11/23/2009 - Last month, Matt Williams, an adjunct professor at the University of Akron, opened an e-mail from his bosses about the school's new rules for hiring and was "absolutely blown away," he says, "when I saw the reference to collecting DNA samples."
The university was saying it could ask new workers for a DNA sample — to run background checks. But Williams knew his DNA could also be used to discover the most private of information about his health — like his genetic risk for cancer, heart disease or mental illness.
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The school's policy seems to violate the Genetic Information Nondiscrimination Act (GINA), says Susannah Baruch of the Genetics and Public Policy Center at Johns Hopkins University.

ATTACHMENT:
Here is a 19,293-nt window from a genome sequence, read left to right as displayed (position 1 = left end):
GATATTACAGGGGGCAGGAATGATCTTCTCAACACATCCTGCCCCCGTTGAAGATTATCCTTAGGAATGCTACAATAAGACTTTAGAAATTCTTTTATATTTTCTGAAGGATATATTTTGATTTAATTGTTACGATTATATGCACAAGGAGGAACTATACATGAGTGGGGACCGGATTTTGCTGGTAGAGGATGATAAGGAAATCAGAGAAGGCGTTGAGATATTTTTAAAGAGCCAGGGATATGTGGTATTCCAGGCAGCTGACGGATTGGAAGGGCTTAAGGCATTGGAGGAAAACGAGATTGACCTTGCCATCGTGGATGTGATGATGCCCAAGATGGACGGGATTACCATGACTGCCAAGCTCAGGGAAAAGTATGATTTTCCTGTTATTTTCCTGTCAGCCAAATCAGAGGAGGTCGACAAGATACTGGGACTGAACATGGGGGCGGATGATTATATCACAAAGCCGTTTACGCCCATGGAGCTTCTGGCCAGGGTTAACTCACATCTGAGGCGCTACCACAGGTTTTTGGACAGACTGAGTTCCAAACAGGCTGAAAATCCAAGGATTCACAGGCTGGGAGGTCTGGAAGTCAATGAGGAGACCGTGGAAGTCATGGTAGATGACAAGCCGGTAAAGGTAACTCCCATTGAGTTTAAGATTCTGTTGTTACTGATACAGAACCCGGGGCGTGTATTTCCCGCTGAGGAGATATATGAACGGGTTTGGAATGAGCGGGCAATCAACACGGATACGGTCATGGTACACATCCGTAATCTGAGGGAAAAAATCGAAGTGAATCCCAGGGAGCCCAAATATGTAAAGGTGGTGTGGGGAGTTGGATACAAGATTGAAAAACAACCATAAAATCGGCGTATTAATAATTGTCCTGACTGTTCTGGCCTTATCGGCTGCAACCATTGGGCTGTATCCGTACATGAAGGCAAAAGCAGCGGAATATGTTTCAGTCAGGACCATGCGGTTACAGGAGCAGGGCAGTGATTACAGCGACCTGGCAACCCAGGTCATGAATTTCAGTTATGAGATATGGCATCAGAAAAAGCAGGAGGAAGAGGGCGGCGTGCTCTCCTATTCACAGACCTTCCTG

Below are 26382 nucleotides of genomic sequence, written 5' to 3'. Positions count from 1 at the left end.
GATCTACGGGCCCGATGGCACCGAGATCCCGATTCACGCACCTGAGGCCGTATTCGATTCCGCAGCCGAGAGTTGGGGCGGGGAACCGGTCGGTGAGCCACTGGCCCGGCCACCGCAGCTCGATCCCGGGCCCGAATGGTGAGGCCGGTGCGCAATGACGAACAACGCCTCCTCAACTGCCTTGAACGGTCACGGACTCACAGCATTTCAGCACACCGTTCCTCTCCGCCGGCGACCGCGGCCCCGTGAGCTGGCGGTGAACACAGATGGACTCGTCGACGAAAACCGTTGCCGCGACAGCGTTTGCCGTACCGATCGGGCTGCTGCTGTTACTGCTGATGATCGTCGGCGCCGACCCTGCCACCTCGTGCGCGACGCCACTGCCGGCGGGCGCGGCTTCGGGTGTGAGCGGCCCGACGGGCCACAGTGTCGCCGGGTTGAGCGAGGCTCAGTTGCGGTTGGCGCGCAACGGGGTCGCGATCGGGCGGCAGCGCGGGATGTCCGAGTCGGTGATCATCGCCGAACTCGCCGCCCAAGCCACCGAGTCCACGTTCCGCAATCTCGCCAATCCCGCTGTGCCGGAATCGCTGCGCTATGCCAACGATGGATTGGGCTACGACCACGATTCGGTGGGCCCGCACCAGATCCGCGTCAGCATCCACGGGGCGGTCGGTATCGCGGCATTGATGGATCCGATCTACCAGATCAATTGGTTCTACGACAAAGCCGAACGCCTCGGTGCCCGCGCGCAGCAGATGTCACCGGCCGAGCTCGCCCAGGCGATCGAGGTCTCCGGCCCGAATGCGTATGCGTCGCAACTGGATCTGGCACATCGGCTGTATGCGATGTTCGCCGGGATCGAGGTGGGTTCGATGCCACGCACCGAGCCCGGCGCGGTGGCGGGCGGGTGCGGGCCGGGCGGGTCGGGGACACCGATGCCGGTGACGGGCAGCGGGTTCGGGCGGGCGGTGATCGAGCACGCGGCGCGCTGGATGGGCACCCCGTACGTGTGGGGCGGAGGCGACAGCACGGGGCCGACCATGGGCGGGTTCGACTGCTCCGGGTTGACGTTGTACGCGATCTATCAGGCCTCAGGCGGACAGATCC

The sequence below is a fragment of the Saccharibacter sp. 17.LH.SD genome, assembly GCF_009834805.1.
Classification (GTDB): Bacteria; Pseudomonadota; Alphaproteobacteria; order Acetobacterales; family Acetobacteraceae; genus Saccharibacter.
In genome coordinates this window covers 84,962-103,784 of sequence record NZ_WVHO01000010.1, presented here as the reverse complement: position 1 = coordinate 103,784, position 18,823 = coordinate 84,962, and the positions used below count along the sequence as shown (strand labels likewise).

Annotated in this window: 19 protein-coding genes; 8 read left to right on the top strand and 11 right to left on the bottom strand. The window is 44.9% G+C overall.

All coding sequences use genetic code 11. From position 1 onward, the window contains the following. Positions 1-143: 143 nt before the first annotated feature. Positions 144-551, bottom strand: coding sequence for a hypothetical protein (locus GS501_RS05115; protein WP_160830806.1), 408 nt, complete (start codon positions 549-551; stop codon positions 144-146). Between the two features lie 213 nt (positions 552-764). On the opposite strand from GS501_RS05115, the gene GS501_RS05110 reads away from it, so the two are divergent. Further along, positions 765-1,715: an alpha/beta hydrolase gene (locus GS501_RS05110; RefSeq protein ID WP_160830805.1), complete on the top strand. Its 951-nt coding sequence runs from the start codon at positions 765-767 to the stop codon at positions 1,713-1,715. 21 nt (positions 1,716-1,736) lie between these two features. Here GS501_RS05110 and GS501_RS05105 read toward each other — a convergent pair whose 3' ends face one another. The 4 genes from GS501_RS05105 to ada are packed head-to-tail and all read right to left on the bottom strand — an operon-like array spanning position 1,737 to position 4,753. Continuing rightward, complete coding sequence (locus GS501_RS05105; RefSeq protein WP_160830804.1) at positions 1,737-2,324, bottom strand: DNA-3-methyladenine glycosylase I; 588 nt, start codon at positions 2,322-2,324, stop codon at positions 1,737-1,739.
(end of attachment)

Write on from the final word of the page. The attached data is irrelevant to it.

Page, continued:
"Most generally," she says, "GINA prohibits health insurers and employers from using your genetic information against you." The law went fully into effect Nov. 21, and it prevents health insurers from collecting genetic information to make decisions about the insurance people get or how much it costs. The law also says an employer can't use it to make decisions about hiring, firing or job promotions.
Listen to the story or read the transcript When Your Boss Wants Your DNA on NPR's Web site.
Pew is no longer active in this line of work, but for more information, visit the Genetics & Public Policy Center Web site or visit the Genetics and Public Policy Centeron PewHealth.org.